Blantyre is the second largest Malawian city, and the capital of Malawi’s south, where widely different landscapes – hot lowland grasslands, cool highland hills and cloud-shrouded granite mountains – are in close proximity. Blantyre retains a smattering of colonial era buildings, and boasts a robust commercial and banking center that includes the Carling Brewing factory.
The city was founded by Scottish missionaries in 1876 and named for explorer David Livingstone’s home town in Scotland. Ringed with garden-like estates, and attractive hills, it is one of the most pleasant towns we have visited in Africa.
Of Blantyre’s few remaining colonial structures, two jewels stood out. The Old Manager’s House is the oldest building in Malawi. It was constructed of mud and straw bricks in 1882 for the old manager of the Mandala Trading Company. Only its thatched roof has been replaced. Enclosed by defensive walls originally, it was a kind of fortress to protect against tribes hostile to the colonial presence. Yet the company used local labor to haul produce and other goods and minerals by foot to ports for export.
Accustomed to tall domed huts with just one ground floor, tribesmen marvelled at the second floor; to them, it seemed like a second house dropped atop another. Now the ground floor is La Caverna art gallery and cafe, an oasis in the town atop a slight hill near the city center. The fine cafe appeals both to expats and locals, while fittingly the gallery offers the work of local artists. The second floor houses a Malawi historical library.
The other jewel was the Scottish Mission church, St. Michael’s and All Angels, an impressive neo-Gothic brick construct from a few years later, with Moorish and Byzantine touches.
We climbed up very narrow, ladder-like spiraling stairs to the choir loft and then up again to the vertiginous roof for a delightful view past the domed apse toward the mountains and across the expanse of church grounds.
Inside, the interior is simple and unadorned befitting the Scots. The old organ, a set of rusting flute-like pipes, was no longer working.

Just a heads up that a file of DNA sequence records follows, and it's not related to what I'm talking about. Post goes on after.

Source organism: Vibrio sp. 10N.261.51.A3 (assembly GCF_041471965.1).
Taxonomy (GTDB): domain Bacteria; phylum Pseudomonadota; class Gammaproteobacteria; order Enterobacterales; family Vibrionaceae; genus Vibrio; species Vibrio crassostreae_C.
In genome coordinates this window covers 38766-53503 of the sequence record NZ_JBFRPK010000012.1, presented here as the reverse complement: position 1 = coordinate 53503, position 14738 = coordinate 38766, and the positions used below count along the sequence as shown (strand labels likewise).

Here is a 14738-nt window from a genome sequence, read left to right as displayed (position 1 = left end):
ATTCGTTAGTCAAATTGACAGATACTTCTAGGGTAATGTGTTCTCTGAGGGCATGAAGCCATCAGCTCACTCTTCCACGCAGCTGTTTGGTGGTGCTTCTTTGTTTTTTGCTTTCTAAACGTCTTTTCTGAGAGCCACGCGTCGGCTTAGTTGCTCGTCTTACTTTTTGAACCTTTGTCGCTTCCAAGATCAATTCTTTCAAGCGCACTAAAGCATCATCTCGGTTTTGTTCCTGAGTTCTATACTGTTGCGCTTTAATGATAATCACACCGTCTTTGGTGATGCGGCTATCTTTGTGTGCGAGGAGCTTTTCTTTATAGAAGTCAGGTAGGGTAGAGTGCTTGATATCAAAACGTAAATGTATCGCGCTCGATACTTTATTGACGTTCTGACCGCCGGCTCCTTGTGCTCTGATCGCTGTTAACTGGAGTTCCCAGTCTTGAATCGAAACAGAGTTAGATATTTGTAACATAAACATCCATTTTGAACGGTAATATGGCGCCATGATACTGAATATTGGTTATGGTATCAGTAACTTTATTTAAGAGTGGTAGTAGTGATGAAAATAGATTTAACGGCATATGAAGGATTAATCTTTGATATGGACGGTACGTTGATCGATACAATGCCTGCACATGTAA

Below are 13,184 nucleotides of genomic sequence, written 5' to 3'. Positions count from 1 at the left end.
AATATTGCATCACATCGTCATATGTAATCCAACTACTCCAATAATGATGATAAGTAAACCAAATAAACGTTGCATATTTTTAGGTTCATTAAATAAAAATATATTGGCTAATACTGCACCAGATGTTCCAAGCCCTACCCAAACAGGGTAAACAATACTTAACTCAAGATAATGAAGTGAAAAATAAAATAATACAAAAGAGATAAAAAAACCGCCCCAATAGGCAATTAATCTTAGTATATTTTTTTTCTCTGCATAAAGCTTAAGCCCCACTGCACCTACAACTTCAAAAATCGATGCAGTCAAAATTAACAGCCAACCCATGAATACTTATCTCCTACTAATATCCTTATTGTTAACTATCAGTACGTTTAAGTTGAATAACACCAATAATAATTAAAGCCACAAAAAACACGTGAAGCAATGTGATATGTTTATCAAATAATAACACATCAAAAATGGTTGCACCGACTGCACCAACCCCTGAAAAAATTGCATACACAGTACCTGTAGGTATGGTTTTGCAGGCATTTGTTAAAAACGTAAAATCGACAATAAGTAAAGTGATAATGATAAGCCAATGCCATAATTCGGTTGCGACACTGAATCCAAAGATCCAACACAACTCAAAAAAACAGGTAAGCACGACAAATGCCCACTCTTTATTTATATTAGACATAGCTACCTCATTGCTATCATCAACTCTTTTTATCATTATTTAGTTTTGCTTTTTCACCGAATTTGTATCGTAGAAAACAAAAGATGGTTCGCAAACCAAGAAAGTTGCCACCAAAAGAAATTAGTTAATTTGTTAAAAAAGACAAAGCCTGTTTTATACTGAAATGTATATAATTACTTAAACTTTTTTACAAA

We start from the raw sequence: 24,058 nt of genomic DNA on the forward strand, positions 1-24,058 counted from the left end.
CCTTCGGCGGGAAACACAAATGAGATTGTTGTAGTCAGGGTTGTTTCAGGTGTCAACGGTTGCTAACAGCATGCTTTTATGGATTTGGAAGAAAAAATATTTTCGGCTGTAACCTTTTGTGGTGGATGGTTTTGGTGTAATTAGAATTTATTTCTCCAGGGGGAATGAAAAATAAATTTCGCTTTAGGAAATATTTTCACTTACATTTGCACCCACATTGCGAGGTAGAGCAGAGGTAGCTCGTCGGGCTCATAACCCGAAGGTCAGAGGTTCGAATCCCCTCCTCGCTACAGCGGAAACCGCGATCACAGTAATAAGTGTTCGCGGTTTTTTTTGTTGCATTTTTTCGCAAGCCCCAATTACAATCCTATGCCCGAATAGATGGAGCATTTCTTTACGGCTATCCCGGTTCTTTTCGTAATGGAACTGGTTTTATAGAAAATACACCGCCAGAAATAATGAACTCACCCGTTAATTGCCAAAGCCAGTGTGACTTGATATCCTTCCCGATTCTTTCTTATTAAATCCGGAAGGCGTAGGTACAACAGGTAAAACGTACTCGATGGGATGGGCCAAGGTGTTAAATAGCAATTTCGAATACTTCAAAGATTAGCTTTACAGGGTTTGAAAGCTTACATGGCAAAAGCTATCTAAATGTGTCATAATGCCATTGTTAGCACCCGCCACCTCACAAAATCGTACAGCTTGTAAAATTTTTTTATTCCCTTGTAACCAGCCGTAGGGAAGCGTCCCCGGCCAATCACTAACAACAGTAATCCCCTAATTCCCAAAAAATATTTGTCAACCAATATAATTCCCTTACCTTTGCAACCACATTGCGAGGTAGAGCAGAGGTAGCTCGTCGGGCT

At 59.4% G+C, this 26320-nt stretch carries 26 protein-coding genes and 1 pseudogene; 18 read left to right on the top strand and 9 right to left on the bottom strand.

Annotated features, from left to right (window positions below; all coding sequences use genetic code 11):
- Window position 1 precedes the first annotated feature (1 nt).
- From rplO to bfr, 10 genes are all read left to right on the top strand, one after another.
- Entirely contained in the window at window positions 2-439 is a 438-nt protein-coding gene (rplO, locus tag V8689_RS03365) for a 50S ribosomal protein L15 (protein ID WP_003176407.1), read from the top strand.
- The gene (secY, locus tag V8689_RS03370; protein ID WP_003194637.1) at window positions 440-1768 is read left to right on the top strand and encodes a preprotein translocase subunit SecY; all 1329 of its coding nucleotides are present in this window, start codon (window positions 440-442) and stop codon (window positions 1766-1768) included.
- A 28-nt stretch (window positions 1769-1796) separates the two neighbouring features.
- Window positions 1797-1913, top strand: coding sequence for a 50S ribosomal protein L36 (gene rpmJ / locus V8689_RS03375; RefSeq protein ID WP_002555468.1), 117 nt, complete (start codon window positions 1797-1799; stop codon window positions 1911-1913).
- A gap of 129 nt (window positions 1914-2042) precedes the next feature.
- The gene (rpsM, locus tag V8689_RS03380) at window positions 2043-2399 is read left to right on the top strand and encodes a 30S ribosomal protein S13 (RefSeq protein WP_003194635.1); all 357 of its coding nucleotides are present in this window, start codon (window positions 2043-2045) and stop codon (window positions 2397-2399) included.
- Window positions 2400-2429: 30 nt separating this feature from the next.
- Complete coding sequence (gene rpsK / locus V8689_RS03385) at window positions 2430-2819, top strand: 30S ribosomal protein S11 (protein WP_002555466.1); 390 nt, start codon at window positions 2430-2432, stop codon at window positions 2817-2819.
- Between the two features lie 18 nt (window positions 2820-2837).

But the church organist was practicing a hymn while we were there, one with the apt melody God Save the Queen.
More of a diamond in the rough, Blantyre’s open air market is famous, and a tourist attraction as well, since it offers a seemingly endless set of stalls for produce and other kinds of goods, from modern electronics to traditional woodworking. Some of these stalls sit indoors, orderly and neat. Outdoors, you find more ramshackle booths and tents.
Local potatoes are sold by the (50kg) sackful in a section as big as half a city block. Somewhat shyly, we bought only four potatoes out of all this overload.
Just like its market, central Blantyre’s streets are busy all day long. Pedestrian traffic and a good number of cars crowd its long main street, Victoria (with its numerous banks) and the thru-road Haile Selassie, as well as the dozen or so cross-streets. You’ll find convenience stores, service outlets of various sorts, shops for clothing and household goods of various sorts, bakeries and a surprising number of good restaurants, including a vegetarian one. On Haile Selassie, about a dozen sewing machines spread along the sidewalk, with tailors busily mending clothes, bags and shoes.
The country’s poverty does have an impact, evident especially from the few beggars at busy downtown crossroads. And we were warned about walking around the central city or the dark side streets at night, though we have heard similar warnings many times in other cities. Here we felt completely unthreatened wherever we went. One long-time female expat, however, even worries about the daytime now, especially for women. She has observed that the treatment of women in the Malawian culture has worsened over time. Contributing to this change are increasingly accepted domestic violence, the bitter legacy of a female Prime Minister, and the views of a very conservative Muslim population.
Nonetheless, new and expensive cars jam the main road around the new suburbs, with their busy malls and car dealerships and high-end groceries. Well-dressed women and men hasten to and fro, particularly during the sacrosanct lunch hours from 12 to 2. Clearly, Blantyre has become fairly prosperous.
Another sign of this is how the townspeople have gone wild for mobile phone service. Every street corner on the main streets and along the outlying roads features at least one pop-up stand under the protective shade of an umbrella supplied by a major service provider. There vendors sell coupons to top up your phone in tiny denominations, 50 to 200 Kwacha, the rough equivalent of 7 to 30 cents/centimes, or the cost of a phone call. If you’re lucky, and have the money to fund a smartphone, you’ll find a few larger value coupons there as well.
(Also, for more pictures from Malawi, CLICK HERE to view the slideshow at the end of the itinerary page.)